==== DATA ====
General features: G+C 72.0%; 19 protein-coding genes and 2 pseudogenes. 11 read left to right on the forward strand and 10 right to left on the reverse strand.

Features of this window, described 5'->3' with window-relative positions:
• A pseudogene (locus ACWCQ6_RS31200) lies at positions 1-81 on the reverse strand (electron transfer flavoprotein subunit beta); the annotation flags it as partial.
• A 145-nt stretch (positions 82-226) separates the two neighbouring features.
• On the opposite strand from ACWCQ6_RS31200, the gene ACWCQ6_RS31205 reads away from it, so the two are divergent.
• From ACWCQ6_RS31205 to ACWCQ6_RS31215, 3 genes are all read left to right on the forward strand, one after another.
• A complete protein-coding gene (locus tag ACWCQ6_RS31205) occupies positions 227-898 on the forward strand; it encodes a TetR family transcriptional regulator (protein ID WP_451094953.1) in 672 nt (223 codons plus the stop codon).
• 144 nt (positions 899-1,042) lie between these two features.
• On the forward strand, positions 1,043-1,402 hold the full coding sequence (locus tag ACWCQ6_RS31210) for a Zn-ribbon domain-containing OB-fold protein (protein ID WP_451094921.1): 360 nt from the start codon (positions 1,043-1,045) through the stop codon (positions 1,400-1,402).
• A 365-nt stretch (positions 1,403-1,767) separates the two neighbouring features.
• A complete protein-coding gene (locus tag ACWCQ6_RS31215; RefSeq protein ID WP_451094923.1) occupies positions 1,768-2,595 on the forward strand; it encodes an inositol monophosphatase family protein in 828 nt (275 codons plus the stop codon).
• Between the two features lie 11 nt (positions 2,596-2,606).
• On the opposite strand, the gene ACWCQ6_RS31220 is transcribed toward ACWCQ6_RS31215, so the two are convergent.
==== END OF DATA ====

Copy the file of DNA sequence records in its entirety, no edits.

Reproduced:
General features: G+C 72.0%; 19 protein-coding genes and 2 pseudogenes. 11 read left to right on the forward strand and 10 right to left on the reverse strand.

Features of this window, described 5'->3' with window-relative positions:
• A pseudogene (locus ACWCQ6_RS31200) lies at positions 1-81 on the reverse strand (electron transfer flavoprotein subunit beta); the annotation flags it as partial.
• A 145-nt stretch (positions 82-226) separates the two neighbouring features.
• On the opposite strand from ACWCQ6_RS31200, the gene ACWCQ6_RS31205 reads away from it, so the two are divergent.
• From ACWCQ6_RS31205 to ACWCQ6_RS31215, 3 genes are all read left to right on the forward strand, one after another.
• A complete protein-coding gene (locus tag ACWCQ6_RS31205) occupies positions 227-898 on the forward strand; it encodes a TetR family transcriptional regulator (protein ID WP_451094953.1) in 672 nt (223 codons plus the stop codon).
• 144 nt (positions 899-1,042) lie between these two features.
• On the forward strand, positions 1,043-1,402 hold the full coding sequence (locus tag ACWCQ6_RS31210) for a Zn-ribbon domain-containing OB-fold protein (protein ID WP_451094921.1): 360 nt from the start codon (positions 1,043-1,045) through the stop codon (positions 1,400-1,402).
• A 365-nt stretch (positions 1,403-1,767) separates the two neighbouring features.
• A complete protein-coding gene (locus tag ACWCQ6_RS31215; RefSeq protein ID WP_451094923.1) occupies positions 1,768-2,595 on the forward strand; it encodes an inositol monophosphatase family protein in 828 nt (275 codons plus the stop codon).
• Between the two features lie 11 nt (positions 2,596-2,606).
• On the opposite strand, the gene ACWCQ6_RS31220 is transcribed toward ACWCQ6_RS31215, so the two are convergent.